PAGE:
Some say the best marriages are the ones where people have been married at least 3 times....to the same spouse. In the 21st Century marriage for a lifetime typically means marriage for a very long time, as lifespans have increased dramatically over the past century. One of the biggest changes for heterosexual couples are the evolving gender roles and the need to negotiate the daily work load on much different terms than couples did even a half generation ago. Expectations are changing fast. Same sex couples are also affected by these developments. Career demands, the philosophy of how much time and attention to give to growing children, consumerism, and intense educational demands, to name a few, have created additional 21 Century pressures for couples. To rise to these new demands and expectations couples need to have a strong and solvent base. I always ask couples who consult with me if they are trying to get back to something solid that they once had or if they are trying to create the kind of relationship they have longed for but need guidance to achieve. Mainly they answer with a combination of both ideas.
In therapy we will look deeply at your personal relational styles and the well honed dance you have developed as a couple. Those dance steps that have functioned as a positive underpinning of your relationship are the source of your strength. But for those steps which never really worked for either of you and often remain unspoken, or which worked for one but not the other, I will introduce healthier options. Generally there will need to be significant changes for the marriage to get on solid footing. I serve as a guide, offering proven and researched tactics that can revive your marriage. With me you will have a cheerleader for sure, if your heart is really devoted to reviving your relationship. Of course as the work progresses, couples are clearly in charge of what they believe they can change and of what they decide to renegotiate. This will determine the level of satisfying outcome. In my experience with couples who are willing to approach their current dynamic non-defensively, I have witnessed amazing positive results. Upon completion of our work some couples report that they have moved into a deeper way of being in love that feels even more satisfying than they even thought possible.
I have worked with a minority of couples who got married with one or both partners knowingly not being in love or with other reservations. For these and a myriad of other reasons, divorce may become inevitable. Fear of the complex ramifications of divorce, including financial issues, extended family concerns and the emotional toll on children, may keep couples together beyond the point of repair of long-standing hurts and resentments. Couples sometimes desperately try to hold things together at any cost. This is understandable, though not sustainable without consequences to all parties involved. When it is clear that the marriage will not survive and you decide to end it, you will be guided to do so with all of your individual worries at the forefront. Sadly, there is no painless divorce.
You are working to maintain your integrity and self respect because you feel trapped in a marriage that you know is not healthy and you don’t know if you should or can, get out of it. If you are in this situation you may try to convince yourself that you and your spouse can just lead separate lives and get by this way. You may find relief through addictions (including over-work), affairs (physical or emotional), focusing exclusively on the children’s needs, or simply staying apart from each other as much as possible (chronic busyness with personal or social activities). At its’ deepest level though, the human spirit is never at peace under disingenuous circumstances.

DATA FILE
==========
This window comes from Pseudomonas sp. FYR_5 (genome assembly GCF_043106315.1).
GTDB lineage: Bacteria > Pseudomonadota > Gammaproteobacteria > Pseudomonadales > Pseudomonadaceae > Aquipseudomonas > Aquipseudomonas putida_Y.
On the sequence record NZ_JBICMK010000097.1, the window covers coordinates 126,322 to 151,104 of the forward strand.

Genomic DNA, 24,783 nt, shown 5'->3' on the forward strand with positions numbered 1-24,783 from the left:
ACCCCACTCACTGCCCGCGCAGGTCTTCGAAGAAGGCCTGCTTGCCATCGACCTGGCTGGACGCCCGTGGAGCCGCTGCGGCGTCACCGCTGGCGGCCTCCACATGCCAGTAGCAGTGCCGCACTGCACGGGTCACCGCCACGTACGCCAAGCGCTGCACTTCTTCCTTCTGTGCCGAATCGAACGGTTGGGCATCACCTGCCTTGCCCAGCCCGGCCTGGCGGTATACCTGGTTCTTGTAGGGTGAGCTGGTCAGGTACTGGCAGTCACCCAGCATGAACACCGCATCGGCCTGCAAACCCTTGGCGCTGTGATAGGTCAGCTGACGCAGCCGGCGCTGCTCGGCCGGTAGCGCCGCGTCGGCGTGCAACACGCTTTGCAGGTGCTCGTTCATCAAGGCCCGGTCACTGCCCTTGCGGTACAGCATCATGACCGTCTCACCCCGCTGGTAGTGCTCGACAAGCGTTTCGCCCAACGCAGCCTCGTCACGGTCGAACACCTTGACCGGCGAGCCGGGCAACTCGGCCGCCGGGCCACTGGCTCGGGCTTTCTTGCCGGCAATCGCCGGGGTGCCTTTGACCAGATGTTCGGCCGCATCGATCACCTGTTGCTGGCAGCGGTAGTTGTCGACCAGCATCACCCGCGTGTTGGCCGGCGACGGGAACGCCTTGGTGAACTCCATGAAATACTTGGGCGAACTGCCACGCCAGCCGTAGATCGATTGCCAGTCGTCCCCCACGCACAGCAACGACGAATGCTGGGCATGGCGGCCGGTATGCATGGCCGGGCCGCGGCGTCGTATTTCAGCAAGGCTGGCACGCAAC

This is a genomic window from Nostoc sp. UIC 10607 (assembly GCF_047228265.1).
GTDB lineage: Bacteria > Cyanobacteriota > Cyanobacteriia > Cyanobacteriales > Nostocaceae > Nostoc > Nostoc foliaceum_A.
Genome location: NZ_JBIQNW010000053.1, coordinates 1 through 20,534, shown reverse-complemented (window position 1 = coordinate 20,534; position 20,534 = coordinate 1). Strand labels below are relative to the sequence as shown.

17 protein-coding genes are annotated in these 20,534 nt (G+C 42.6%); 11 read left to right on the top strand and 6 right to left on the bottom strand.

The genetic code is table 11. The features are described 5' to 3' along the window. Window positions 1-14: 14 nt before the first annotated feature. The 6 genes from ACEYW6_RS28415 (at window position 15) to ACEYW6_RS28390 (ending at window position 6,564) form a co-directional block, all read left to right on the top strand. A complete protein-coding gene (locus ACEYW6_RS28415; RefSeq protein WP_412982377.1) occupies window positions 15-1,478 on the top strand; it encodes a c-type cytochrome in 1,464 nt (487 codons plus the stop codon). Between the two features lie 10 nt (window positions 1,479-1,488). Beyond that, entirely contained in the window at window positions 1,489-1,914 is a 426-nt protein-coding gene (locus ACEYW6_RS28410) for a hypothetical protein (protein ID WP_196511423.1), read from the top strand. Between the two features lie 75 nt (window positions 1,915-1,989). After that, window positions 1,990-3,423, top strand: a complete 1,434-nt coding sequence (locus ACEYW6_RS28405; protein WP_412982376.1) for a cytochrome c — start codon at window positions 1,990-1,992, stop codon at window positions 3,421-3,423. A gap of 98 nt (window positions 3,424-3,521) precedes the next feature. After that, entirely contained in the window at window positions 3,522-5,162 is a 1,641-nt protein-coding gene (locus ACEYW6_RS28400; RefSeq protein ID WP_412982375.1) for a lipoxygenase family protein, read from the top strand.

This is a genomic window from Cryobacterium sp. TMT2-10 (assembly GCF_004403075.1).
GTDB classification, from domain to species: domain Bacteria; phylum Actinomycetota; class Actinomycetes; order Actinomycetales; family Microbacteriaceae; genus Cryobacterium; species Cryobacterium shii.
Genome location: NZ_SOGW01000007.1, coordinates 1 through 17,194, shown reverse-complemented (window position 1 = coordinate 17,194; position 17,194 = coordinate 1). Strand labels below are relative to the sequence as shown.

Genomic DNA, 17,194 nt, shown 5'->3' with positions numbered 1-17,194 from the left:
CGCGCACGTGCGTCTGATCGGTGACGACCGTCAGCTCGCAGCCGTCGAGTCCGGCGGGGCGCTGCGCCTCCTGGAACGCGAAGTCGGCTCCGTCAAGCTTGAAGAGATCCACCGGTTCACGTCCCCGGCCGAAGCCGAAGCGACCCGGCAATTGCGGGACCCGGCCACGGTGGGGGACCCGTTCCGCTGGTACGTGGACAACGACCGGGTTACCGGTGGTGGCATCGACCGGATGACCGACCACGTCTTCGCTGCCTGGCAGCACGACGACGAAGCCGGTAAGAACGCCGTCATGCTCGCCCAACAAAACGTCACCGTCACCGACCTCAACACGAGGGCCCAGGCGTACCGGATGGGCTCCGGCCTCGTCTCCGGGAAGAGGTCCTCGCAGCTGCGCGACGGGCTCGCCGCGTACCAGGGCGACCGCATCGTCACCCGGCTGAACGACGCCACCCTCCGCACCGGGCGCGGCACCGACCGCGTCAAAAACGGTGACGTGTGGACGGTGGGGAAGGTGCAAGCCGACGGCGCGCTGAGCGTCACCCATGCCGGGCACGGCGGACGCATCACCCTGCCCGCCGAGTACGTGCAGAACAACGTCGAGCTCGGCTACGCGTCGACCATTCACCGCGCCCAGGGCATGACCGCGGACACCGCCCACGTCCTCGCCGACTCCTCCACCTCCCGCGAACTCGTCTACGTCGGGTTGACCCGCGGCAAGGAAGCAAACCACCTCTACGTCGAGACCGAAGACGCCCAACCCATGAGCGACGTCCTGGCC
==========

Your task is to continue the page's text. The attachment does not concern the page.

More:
You are in an essentially loving relationship, but there is inadequate emotional and/or physical intimacy between you. We all hear joking statements about sexless marriage, though there is often much unhappiness for people living in this situation. You may have been very close at one time and now you are growing apart, or perhaps you never learned how to be as close as you desired. There may be brief interludes, a really great weekend, a romantic sexual encounter, sharing satisfying moments with the children, which keep you together, but you long for something more. In therapy, with a sincere willingness by both of you, you can create a more positive emotional connection and learn skills that will reinvigorate your marriage.
An Affair has been discovered. Regardless of the circumstances of the marriage previous to the exposure of the affair, this poses a formidable challenge to remaining in the marriage. There are so many emotions associated with feeling betrayed, or with feeling justified for the infidelity, that it requires expert therapy to assist you with the fallout. Your success in overcoming this situation ironically lies partially in the unique strengths of the relationship you have maintained for this long. If you are both highly motivated and have a solid base, the prognosis for weathering an affair is positive.
Couples sometimes tell me that they want to get back what they had in the beginning, when they first met, usually meaning the feelings associated with falling in love or being in new love. Wanting to have those feelings has merit, though we know that “falling in love” or being in a state of limerence is always a temporary state. Your chemistry returns to its’ normal temperature after a year or two. Truth is, you can fall in love with someone you don’t actually like all that much. Indeed you are lucky, and a step ahead of the game, if you really like the person that you are married to, as it motivates you to work to create a satisfying marriage past the limerence stage.